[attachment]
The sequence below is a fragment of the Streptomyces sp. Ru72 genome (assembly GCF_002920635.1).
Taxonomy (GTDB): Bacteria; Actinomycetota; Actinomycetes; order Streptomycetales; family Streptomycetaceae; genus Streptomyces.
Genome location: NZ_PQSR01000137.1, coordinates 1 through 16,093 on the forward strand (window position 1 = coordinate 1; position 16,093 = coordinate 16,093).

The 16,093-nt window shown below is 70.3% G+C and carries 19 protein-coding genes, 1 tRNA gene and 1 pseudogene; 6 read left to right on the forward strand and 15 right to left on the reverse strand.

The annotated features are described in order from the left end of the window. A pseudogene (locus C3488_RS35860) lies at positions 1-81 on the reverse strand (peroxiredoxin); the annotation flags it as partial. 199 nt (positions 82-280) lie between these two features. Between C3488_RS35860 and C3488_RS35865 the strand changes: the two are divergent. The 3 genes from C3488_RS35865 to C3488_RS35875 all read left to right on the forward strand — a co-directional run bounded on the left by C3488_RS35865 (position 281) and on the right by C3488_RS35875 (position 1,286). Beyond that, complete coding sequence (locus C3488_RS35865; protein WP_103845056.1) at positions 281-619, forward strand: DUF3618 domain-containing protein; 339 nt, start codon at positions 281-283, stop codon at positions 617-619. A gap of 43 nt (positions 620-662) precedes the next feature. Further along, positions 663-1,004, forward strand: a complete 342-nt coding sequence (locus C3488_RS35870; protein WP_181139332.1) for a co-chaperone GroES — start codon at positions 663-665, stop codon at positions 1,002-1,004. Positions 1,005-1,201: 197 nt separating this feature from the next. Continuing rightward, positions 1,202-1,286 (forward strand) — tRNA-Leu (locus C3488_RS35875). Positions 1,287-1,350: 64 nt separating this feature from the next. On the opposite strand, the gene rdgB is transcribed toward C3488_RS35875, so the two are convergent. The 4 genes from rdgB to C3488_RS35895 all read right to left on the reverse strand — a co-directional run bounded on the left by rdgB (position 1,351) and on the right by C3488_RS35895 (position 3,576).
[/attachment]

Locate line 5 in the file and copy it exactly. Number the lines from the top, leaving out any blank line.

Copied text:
The annotated features are described in order from the left end of the window. A pseudogene (locus C3488_RS35860) lies at positions 1-81 on the reverse strand (peroxiredoxin); the annotation flags it as partial. 199 nt (positions 82-280) lie between these two features. Between C3488_RS35860 and C3488_RS35865 the strand changes: the two are divergent. The 3 genes from C3488_RS35865 to C3488_RS35875 all read left to right on the forward strand — a co-directional run bounded on the left by C3488_RS35865 (position 281) and on the right by C3488_RS35875 (position 1,286). Beyond that, complete coding sequence (locus C3488_RS35865; protein WP_103845056.1) at positions 281-619, forward strand: DUF3618 domain-containing protein; 339 nt, start codon at positions 281-283, stop codon at positions 617-619. A gap of 43 nt (positions 620-662) precedes the next feature. Further along, positions 663-1,004, forward strand: a complete 342-nt coding sequence (locus C3488_RS35870; protein WP_181139332.1) for a co-chaperone GroES — start codon at positions 663-665, stop codon at positions 1,002-1,004. Positions 1,005-1,201: 197 nt separating this feature from the next. Continuing rightward, positions 1,202-1,286 (forward strand) — tRNA-Leu (locus C3488_RS35875). Positions 1,287-1,350: 64 nt separating this feature from the next. On the opposite strand, the gene rdgB is transcribed toward C3488_RS35875, so the two are convergent. The 4 genes from rdgB to C3488_RS35895 all read right to left on the reverse strand — a co-directional run bounded on the left by rdgB (position 1,351) and on the right by C3488_RS35895 (position 3,576).